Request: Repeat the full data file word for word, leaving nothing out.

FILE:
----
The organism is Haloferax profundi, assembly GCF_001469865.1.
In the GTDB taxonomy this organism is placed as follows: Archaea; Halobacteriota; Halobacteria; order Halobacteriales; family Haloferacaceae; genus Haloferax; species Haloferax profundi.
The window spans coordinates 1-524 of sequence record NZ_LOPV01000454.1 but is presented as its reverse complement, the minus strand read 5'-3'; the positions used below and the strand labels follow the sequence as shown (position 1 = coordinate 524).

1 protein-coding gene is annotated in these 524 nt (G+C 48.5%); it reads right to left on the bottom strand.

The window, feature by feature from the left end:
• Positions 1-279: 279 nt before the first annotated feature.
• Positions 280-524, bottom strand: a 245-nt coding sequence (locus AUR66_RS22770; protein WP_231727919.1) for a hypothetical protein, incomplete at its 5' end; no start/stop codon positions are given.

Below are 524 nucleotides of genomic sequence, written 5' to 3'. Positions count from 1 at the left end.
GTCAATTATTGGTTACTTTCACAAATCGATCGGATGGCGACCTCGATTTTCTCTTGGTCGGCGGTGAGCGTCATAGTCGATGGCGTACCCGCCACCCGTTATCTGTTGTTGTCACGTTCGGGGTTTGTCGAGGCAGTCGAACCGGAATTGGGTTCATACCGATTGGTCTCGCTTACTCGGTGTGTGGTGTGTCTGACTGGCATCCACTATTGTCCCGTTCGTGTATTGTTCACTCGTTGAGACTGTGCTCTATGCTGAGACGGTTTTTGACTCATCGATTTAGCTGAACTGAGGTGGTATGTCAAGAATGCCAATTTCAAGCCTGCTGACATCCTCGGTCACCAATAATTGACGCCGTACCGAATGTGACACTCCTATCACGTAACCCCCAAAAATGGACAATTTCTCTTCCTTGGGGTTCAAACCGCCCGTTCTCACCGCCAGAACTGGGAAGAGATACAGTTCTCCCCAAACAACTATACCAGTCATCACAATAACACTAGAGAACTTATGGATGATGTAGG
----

The organism is Haloferax profundi, assembly GCF_001469865.1.
In the GTDB taxonomy this organism is placed as follows: Archaea; Halobacteriota; Halobacteria; order Halobacteriales; family Haloferacaceae; genus Haloferax; species Haloferax profundi.
The window spans coordinates 1-524 of sequence record NZ_LOPV01000454.1 but is presented as its reverse complement, the minus strand read 5'-3'; the positions used below and the strand labels follow the sequence as shown (position 1 = coordinate 524).

1 protein-coding gene is annotated in these 524 nt (G+C 48.5%); it reads right to left on the bottom strand.

The window, feature by feature from the left end:
• Positions 1-279: 279 nt before the first annotated feature.
• Positions 280-524, bottom strand: a 245-nt coding sequence (locus AUR66_RS22770; protein WP_231727919.1) for a hypothetical protein, incomplete at its 5' end; no start/stop codon positions are given.

Below are 524 nucleotides of genomic sequence, written 5' to 3'. Positions count from 1 at the left end.
GTCAATTATTGGTTACTTTCACAAATCGATCGGATGGCGACCTCGATTTTCTCTTGGTCGGCGGTGAGCGTCATAGTCGATGGCGTACCCGCCACCCGTTATCTGTTGTTGTCACGTTCGGGGTTTGTCGAGGCAGTCGAACCGGAATTGGGTTCATACCGATTGGTCTCGCTTACTCGGTGTGTGGTGTGTCTGACTGGCATCCACTATTGTCCCGTTCGTGTATTGTTCACTCGTTGAGACTGTGCTCTATGCTGAGACGGTTTTTGACTCATCGATTTAGCTGAACTGAGGTGGTATGTCAAGAATGCCAATTTCAAGCCTGCTGACATCCTCGGTCACCAATAATTGACGCCGTACCGAATGTGACACTCCTATCACGTAACCCCCAAAAATGGACAATTTCTCTTCCTTGGGGTTCAAACCGCCCGTTCTCACCGCCAGAACTGGGAAGAGATACAGTTCTCCCCAAACAACTATACCAGTCATCACAATAACACTAGAGAACTTATGGATGATGTAGG